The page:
launches floating drydock
- THE TIMES HERALD RECORD, Published:
December 7, 1976
NEWBURGH – An $8-million
jumbo floating drydock, about the size of two football fields,
was launched from Steel Style, Inc.’s Water Street dock
Named “The Newburgh,”
the pontoon launcher is the largest “ship” ever
constructed between New York City and the Great Lakes, the
A tug boat began pulling the “Newburgh” down the
Hudson River, around New York City and into Long Island Sound
for its Groton, Conn., destination. The trip is expected to
take about 48 hours.
There it will be used to
launch the U.S. Navy’s Trident submarines being constructed
by the Electric Boat division of the General Dynamics Corp.
The 500-foot long, 100-foot wide drydock will permit “assembly-line”
production of Trident submarines, according to an Electric
“It’s a one-of-a-kind launching facility,”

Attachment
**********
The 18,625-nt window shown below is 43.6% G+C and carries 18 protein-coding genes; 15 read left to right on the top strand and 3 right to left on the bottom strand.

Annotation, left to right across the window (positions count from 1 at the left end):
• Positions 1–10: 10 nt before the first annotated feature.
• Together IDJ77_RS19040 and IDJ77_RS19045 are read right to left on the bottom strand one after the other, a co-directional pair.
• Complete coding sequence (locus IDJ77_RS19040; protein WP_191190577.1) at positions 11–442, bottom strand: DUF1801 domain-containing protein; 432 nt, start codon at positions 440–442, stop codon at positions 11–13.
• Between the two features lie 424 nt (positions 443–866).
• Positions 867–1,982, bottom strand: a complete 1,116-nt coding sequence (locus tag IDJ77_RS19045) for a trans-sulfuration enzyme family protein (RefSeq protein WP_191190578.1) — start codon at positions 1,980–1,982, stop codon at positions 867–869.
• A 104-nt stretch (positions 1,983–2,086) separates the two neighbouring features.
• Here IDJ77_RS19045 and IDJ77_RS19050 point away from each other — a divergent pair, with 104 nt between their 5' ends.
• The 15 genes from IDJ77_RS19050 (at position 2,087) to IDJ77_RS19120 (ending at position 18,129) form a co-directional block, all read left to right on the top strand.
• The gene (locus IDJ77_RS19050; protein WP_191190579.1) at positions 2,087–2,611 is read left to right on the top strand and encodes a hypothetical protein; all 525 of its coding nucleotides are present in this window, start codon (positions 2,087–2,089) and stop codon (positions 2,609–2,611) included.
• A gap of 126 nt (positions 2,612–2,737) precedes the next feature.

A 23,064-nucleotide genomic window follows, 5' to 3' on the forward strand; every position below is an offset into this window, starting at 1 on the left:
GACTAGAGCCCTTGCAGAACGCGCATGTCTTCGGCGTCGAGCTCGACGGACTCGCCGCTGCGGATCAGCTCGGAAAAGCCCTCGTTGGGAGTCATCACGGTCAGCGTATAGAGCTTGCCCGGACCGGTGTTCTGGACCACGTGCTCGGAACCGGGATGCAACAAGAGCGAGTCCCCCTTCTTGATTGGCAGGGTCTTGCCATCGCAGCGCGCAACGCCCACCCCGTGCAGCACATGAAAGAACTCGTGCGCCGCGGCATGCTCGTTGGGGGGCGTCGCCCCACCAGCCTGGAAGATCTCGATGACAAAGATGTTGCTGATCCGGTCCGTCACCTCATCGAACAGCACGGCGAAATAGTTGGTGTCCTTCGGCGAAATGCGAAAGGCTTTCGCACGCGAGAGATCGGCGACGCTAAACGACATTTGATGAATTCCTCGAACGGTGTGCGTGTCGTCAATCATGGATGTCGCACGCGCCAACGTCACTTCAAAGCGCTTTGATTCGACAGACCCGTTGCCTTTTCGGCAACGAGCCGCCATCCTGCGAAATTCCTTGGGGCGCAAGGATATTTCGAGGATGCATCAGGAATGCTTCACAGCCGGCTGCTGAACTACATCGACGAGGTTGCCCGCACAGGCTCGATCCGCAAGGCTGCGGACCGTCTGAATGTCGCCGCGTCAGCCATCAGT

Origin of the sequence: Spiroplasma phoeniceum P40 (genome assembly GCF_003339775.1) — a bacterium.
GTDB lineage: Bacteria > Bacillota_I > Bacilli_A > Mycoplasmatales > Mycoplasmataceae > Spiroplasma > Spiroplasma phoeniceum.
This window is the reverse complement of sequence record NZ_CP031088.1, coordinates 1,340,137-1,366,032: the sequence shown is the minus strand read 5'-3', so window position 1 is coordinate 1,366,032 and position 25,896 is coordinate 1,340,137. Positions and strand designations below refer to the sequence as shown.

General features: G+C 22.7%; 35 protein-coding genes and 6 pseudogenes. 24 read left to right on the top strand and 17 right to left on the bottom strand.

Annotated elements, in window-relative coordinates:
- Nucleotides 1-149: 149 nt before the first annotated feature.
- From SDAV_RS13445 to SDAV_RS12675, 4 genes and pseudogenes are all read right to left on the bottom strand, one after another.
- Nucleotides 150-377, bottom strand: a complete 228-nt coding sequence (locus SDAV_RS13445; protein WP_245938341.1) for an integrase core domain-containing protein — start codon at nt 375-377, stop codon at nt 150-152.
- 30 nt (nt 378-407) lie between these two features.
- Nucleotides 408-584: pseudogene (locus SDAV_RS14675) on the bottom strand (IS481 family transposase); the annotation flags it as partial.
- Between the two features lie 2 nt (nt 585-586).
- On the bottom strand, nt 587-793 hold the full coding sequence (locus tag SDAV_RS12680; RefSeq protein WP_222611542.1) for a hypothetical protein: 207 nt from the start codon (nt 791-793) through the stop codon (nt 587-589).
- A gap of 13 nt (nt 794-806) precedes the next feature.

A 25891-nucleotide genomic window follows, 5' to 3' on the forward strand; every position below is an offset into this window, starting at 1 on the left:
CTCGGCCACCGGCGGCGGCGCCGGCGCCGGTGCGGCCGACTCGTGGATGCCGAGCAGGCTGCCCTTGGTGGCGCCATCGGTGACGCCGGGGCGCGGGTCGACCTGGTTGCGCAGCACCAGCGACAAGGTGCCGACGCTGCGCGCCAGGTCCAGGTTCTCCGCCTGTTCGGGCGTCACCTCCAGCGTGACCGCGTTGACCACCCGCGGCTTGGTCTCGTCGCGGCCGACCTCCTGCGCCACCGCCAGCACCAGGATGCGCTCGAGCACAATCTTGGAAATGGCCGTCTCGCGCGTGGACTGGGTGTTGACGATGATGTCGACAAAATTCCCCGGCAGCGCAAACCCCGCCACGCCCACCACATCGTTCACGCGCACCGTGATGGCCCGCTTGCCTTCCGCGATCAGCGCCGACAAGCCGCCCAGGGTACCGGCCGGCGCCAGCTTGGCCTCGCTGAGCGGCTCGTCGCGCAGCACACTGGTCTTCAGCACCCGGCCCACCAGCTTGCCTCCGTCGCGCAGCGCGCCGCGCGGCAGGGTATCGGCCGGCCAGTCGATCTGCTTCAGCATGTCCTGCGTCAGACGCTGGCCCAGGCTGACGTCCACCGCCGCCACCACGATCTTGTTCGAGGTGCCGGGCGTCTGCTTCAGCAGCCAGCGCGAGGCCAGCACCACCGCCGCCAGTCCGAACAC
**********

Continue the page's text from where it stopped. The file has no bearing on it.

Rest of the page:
Thomas Keel, manager of facilities planning for Electric Boat,
said. A floodable gate constructed by Steel Style this summer,
along with the pontoon launcher, becomes a drydock when water
is pumped out of the rectangular facility. Submarines are
then constructed on the expanse, also known as a “graving
dock” because of its similarity to a burial site.
When submarines are finished,
the water will be pumped into the giant mechanism again, permitting
submarines to float into the water.
Previously, Keel said submarines were constructed right in
the water at a higher cost.
Over the 20-month period
of construction, Steel Style employed 230 men working on day
and night shifts to construct the Newburgh drydock. Seventy
per cent were local, the company said.
Because of its size, the
drydock was built in two pieces on the company’s Hudson
River docks, then welded together.
BACK TO PRESS